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Excerpt from Oral History Interview with Virginia Foster Durr, February 6, 1991. Interview A-0337. Southern Oral History Program Collection (#4007) See Entire Interview >>

Eleanor Roosevelt supports civil rights

Durr describes a meeting of the Southern Conference for Human Welfare where Eleanor Roosevelt made a statement by sitting precisely between the white and black seating areas. She did so despite warnings from the Birmingham police that none of the participants should break segregation laws.

Citing this Excerpt

Oral History Interview with Virginia Foster Durr, February 6, 1991. Interview A-0337. Southern Oral History Program Collection (#4007) in the Southern Oral History Program Collection, Southern Historical Collection, Wilson Library, University of North Carolina at Chapel Hill.

Full Text of the Excerpt

VIRGINIA DURR:
Well, there were black on one side and white on the other. That's the main thing I remember. Sunday night, as you walked in, and Frank Graham made the first speech, it was integrated. It was mixed on both sides. The next morning, as we came in, it was segregated, and they had police all around.
JOHN EGERTON:
Was Bull Conner there?
VIRGINIA DURR:
Yeah.
JOHN EGERTON:
Did you know who he was at that time? Was he a notorious figure then, as he came to be later?
VIRGINIA DURR:
No, he was just police. But we realized that we were surrounded by the police, and they got up and they said, you know, if anybody crossed the aisle that they would be taken to jail, and they had the black mariahs outside waiting for us.
JOHN EGERTON:
That was the name that they gave to their secret police?
VIRGINIA DURR:
No, black mariahs were the police vans to take you to jail, the vehicles. I don't know why they called them black mariahs. And that was when Mrs. Roosevelt took the chair and put it in the middle of the aisle, you know.
JOHN EGERTON:
Do you remember that? You have a vivid mental picture of her doing that?
VIRGINIA DURR:
Yes. She just took an old folding chair and just plunked it right in the middle of the aisle.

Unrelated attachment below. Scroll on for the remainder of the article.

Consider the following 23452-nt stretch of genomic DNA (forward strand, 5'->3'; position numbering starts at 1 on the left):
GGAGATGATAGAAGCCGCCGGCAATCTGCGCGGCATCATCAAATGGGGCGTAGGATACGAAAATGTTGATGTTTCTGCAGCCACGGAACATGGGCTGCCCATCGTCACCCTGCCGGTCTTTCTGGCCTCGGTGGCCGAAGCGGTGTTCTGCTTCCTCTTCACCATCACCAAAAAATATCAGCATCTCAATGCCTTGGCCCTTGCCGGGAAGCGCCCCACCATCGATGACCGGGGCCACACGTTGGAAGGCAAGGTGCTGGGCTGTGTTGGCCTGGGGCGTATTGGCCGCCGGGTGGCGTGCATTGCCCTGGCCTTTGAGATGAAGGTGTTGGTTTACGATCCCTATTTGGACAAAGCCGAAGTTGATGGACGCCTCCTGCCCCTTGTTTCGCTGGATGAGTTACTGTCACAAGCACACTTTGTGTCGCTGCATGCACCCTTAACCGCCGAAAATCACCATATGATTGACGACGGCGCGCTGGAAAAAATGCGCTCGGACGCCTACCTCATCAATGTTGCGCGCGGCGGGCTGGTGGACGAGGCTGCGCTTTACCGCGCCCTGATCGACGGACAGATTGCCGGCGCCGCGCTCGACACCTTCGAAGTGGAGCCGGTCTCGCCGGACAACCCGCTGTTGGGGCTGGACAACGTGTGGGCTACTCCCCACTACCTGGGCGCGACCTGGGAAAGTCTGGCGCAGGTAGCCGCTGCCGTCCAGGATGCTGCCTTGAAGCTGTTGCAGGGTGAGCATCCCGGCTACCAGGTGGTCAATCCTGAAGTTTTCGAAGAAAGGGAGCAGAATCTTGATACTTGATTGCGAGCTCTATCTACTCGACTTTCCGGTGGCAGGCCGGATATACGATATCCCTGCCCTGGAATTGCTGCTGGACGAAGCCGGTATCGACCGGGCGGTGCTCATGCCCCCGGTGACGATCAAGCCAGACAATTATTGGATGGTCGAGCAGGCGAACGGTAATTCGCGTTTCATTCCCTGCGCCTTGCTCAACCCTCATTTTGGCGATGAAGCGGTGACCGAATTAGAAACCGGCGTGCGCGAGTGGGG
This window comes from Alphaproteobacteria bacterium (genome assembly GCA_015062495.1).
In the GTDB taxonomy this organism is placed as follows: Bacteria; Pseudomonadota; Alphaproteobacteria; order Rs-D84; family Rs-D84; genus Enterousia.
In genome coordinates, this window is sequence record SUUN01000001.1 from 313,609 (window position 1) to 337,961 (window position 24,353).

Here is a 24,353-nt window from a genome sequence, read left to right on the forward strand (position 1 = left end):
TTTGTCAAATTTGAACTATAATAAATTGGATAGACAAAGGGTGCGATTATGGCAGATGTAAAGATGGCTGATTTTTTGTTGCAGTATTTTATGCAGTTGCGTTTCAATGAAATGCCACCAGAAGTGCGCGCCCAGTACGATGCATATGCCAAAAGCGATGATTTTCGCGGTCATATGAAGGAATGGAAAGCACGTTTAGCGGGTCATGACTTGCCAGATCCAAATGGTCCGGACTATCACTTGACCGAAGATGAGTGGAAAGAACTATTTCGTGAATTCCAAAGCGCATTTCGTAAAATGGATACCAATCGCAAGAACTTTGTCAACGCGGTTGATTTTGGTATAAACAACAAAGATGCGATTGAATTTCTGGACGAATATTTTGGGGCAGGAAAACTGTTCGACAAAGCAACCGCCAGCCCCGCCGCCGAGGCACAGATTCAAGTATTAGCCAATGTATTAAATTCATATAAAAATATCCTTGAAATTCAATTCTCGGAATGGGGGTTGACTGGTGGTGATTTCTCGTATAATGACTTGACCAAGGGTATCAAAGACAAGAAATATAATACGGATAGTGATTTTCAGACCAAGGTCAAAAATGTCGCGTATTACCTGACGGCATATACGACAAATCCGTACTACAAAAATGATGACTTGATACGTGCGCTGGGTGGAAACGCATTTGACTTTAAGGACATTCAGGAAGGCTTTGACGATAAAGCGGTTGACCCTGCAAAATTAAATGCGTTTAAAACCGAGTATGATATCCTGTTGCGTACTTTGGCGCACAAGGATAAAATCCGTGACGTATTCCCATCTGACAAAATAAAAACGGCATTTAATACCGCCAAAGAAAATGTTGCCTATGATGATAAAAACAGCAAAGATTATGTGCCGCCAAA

JOHN EGERTON:
And sat down there.
VIRGINIA DURR:
And nobody dared to arrest her either. She was a remarkable woman.
JOHN EGERTON:
Miss Modjeska Simkins told me, when I talked to her up at Birmingham when they had the homecoming reunion group, she had a recollection that-let me see if I can find it here. She was not at that meeting, so this is hearsay, and I'm a little skeptical of this, but this is what she said. "Mrs. Roosevelt asked for some chalk and a ruler, and that she marked the midline in the line, and sat her chair right astraddle the line."
VIRGINIA DURR:
I don't remember that. She just put the chair there. She didn't mark it. The thing was that she was daring them to arrest her, and they didn't arrest her. See, there were police all around the meeting hall.
JOHN EGERTON:
Do you have a picture in your mind of that meeting hall itself?
VIRGINIA DURR:
Very vivid, it was a long time ago, but I can remember. The thing about it was that Sunday night had been extremely pleasant. Frank Graham had made a very fine speech. It had been unsegregated. It was about the first unsegregated meeting I'd ever been to in the South. Then the next morning, we walked in, we were surrounded by police, and the black mariahs were all around the building, and we were told that if broke the segregation law in any way, shape, or form, we'd be taken to jail. They announced that from the podium. So that changed the whole atmosphere, and the atmosphere after that got very tense. It meant that there was segregation, and the people could go up on the platform. Like Mrs. Bethume could go up on the platform, and they couldn't segregate her from the white people on the platform. She was glad to say what she had to say. She had plenty to say too [laughter].